All my love always, sweet boy.


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ethan's nightmare before christmas 7th birthday party

Ethan's actual birthday isn't until the end of June, but he informed me a few months ago that having a summer birthday is the worst thing ever. All of his classmates were discussing their summer travel plans, and he realized early on that no one was going to be in town for his actual birthday. I heard his request loud and clear, and so we had his birthday party a month early before school let out. This year, he requested a Nightmare Before Christmas theme and, as usual, we held his party at My Gym here in Coconut Creek, Florida.

The party was at 10 a.m. so we went with bagels and cream cheese, plus other snack-y foods. My friend made us Ethan's beautiful cake and also the Oogie Boogie cupcakes. I got the cake toppers from Etsy and they were the perfect touch. I made a bunch of Halloween-themed chocolate lollipops and attached them to a giant cut-out of the hill from the movie. I also set out jars for Sally's spells and little trick or treat pumpkins for the kids to use at the candy buffet (er -- spell counter).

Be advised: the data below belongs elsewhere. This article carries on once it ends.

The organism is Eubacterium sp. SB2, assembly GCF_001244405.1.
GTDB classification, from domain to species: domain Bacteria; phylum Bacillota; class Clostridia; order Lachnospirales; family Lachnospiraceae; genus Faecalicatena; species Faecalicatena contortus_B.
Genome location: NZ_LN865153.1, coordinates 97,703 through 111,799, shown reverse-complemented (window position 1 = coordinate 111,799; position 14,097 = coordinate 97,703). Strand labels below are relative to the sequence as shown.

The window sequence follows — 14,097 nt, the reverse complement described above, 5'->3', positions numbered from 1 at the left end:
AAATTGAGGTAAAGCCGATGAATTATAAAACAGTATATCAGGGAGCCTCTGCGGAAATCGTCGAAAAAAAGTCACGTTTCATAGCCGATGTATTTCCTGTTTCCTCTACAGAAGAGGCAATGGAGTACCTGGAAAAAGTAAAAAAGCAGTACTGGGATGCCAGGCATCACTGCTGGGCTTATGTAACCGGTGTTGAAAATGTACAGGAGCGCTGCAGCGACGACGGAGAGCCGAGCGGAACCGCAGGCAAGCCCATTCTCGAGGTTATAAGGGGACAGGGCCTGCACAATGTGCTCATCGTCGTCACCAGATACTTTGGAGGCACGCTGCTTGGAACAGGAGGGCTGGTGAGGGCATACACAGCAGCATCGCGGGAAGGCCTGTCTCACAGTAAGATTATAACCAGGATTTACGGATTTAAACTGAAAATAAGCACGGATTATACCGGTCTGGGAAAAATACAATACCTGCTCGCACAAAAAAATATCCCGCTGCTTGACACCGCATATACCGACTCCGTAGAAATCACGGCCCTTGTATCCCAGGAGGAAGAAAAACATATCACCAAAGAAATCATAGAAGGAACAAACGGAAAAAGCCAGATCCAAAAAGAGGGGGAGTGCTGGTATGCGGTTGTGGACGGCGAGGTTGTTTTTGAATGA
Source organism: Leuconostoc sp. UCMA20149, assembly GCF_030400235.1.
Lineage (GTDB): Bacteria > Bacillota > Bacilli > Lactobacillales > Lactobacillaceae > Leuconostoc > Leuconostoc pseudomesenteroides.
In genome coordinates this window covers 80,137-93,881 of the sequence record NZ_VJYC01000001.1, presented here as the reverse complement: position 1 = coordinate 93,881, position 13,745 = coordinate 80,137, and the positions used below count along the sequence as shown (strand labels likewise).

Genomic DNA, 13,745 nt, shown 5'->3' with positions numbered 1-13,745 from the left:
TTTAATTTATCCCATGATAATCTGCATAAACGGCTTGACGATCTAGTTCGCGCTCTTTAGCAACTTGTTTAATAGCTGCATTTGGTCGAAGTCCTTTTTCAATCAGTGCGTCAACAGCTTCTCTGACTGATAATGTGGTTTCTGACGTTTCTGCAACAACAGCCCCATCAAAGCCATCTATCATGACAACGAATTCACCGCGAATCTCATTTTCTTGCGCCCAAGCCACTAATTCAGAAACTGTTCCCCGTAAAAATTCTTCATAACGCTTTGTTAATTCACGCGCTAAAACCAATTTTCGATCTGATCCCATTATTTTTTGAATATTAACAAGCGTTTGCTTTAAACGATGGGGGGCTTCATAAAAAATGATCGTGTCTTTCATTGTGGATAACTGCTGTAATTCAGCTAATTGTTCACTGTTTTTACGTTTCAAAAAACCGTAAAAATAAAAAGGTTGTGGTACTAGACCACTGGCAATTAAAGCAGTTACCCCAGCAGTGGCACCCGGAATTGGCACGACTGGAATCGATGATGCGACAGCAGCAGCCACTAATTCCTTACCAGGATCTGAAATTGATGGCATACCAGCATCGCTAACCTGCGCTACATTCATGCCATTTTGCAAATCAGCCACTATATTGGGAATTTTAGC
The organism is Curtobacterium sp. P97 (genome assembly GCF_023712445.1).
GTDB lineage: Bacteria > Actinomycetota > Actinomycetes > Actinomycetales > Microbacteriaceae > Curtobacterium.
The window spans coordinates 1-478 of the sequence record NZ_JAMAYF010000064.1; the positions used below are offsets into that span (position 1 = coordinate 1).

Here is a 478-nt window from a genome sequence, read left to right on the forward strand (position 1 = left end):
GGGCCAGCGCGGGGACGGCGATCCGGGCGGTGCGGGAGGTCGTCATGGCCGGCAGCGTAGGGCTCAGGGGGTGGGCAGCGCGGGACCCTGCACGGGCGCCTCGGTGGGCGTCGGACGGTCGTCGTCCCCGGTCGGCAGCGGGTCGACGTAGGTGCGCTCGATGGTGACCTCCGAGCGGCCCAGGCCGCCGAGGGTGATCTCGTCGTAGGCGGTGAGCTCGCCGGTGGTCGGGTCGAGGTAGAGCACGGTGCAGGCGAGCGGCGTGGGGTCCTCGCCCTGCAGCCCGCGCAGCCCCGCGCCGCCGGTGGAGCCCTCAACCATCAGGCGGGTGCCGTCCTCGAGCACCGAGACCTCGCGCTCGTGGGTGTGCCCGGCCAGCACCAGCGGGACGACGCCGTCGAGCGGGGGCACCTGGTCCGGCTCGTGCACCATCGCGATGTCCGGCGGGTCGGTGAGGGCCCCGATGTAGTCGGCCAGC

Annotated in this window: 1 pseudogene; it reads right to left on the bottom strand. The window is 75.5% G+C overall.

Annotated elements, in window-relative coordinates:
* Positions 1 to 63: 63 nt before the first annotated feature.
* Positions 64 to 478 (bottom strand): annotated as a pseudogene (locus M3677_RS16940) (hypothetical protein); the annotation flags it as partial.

I turned part of the gym into Christmastown and used that for my party favor themes. Each kid was sent home with a Christmas stocking filled with Playdoh and shape cutters, coloring pages and crayons, slime, Halloween tattoos and a gift card for a free Italian ice from our favorite local shop, Cecilie's Italian Ices in Coral Springs, FL.

As I do every year, I insisted we needed a photobooth area. I scored this Jack and Sally shower curtain off Amazon for super cheap, which made the best backdrop.

As always, my sweet little Jack Skellington had the best time ever -- and I couldn't ask for anything else.

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roadtrippin' with kids

Let's talk roadtrips with kids, shall we? Right now, it's a little past noon on a super rainy Tuesday afternoon and my heart is a little weary after sending Ethan back to school today. Carmen is napping, I've prepped meals for tonight and tomorrow, and right now I just want to close my eyes and pretend that we're all together in my faithful minivan embarking on some adventure somewhere. Work with me, okay?